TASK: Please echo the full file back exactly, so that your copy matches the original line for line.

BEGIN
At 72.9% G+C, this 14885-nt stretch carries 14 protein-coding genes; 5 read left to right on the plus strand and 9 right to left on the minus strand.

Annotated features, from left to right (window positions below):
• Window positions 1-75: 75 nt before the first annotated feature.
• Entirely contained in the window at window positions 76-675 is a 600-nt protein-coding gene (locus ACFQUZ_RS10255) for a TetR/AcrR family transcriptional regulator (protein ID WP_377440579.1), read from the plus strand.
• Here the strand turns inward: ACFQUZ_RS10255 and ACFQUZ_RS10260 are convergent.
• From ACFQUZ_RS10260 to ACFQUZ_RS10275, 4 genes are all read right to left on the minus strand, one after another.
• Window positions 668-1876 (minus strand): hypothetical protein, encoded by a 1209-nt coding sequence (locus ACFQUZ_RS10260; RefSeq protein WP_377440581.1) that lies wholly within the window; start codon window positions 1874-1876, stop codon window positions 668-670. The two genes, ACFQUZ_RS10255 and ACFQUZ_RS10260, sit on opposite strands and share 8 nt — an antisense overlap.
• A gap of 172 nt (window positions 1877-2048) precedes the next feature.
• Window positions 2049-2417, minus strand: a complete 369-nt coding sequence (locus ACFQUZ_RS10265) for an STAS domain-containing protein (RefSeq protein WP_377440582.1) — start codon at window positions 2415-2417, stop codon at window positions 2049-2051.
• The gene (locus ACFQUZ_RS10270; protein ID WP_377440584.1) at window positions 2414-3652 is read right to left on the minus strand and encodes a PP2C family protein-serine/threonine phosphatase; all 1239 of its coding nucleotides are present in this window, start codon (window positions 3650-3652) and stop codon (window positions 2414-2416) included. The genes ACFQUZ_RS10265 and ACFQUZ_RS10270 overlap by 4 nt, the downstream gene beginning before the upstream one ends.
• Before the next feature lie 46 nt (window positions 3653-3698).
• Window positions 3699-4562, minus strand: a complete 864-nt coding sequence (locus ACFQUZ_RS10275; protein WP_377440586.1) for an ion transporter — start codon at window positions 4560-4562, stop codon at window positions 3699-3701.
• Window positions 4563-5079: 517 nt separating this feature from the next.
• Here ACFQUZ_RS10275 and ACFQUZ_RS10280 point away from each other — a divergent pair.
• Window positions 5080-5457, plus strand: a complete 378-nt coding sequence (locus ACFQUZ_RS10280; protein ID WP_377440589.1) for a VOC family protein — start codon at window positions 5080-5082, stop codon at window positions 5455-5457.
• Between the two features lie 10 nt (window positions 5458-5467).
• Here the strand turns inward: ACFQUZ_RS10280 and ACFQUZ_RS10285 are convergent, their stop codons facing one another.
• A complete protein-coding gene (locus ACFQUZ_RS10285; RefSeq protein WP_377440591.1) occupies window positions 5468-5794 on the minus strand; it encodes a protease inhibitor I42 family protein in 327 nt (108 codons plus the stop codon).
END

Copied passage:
At 72.9% G+C, this 14885-nt stretch carries 14 protein-coding genes; 5 read left to right on the plus strand and 9 right to left on the minus strand.

Annotated features, from left to right (window positions below):
• Window positions 1-75: 75 nt before the first annotated feature.
• Entirely contained in the window at window positions 76-675 is a 600-nt protein-coding gene (locus ACFQUZ_RS10255) for a TetR/AcrR family transcriptional regulator (protein ID WP_377440579.1), read from the plus strand.
• Here the strand turns inward: ACFQUZ_RS10255 and ACFQUZ_RS10260 are convergent.
• From ACFQUZ_RS10260 to ACFQUZ_RS10275, 4 genes are all read right to left on the minus strand, one after another.
• Window positions 668-1876 (minus strand): hypothetical protein, encoded by a 1209-nt coding sequence (locus ACFQUZ_RS10260; RefSeq protein WP_377440581.1) that lies wholly within the window; start codon window positions 1874-1876, stop codon window positions 668-670. The two genes, ACFQUZ_RS10255 and ACFQUZ_RS10260, sit on opposite strands and share 8 nt — an antisense overlap.
• A gap of 172 nt (window positions 1877-2048) precedes the next feature.
• Window positions 2049-2417, minus strand: a complete 369-nt coding sequence (locus ACFQUZ_RS10265) for an STAS domain-containing protein (RefSeq protein WP_377440582.1) — start codon at window positions 2415-2417, stop codon at window positions 2049-2051.
• The gene (locus ACFQUZ_RS10270; protein ID WP_377440584.1) at window positions 2414-3652 is read right to left on the minus strand and encodes a PP2C family protein-serine/threonine phosphatase; all 1239 of its coding nucleotides are present in this window, start codon (window positions 3650-3652) and stop codon (window positions 2414-2416) included. The genes ACFQUZ_RS10265 and ACFQUZ_RS10270 overlap by 4 nt, the downstream gene beginning before the upstream one ends.
• Before the next feature lie 46 nt (window positions 3653-3698).
• Window positions 3699-4562, minus strand: a complete 864-nt coding sequence (locus ACFQUZ_RS10275; protein WP_377440586.1) for an ion transporter — start codon at window positions 4560-4562, stop codon at window positions 3699-3701.
• Window positions 4563-5079: 517 nt separating this feature from the next.
• Here ACFQUZ_RS10275 and ACFQUZ_RS10280 point away from each other — a divergent pair.
• Window positions 5080-5457, plus strand: a complete 378-nt coding sequence (locus ACFQUZ_RS10280; protein ID WP_377440589.1) for a VOC family protein — start codon at window positions 5080-5082, stop codon at window positions 5455-5457.
• Between the two features lie 10 nt (window positions 5458-5467).
• Here the strand turns inward: ACFQUZ_RS10280 and ACFQUZ_RS10285 are convergent, their stop codons facing one another.
• A complete protein-coding gene (locus ACFQUZ_RS10285; RefSeq protein WP_377440591.1) occupies window positions 5468-5794 on the minus strand; it encodes a protease inhibitor I42 family protein in 327 nt (108 codons plus the stop codon).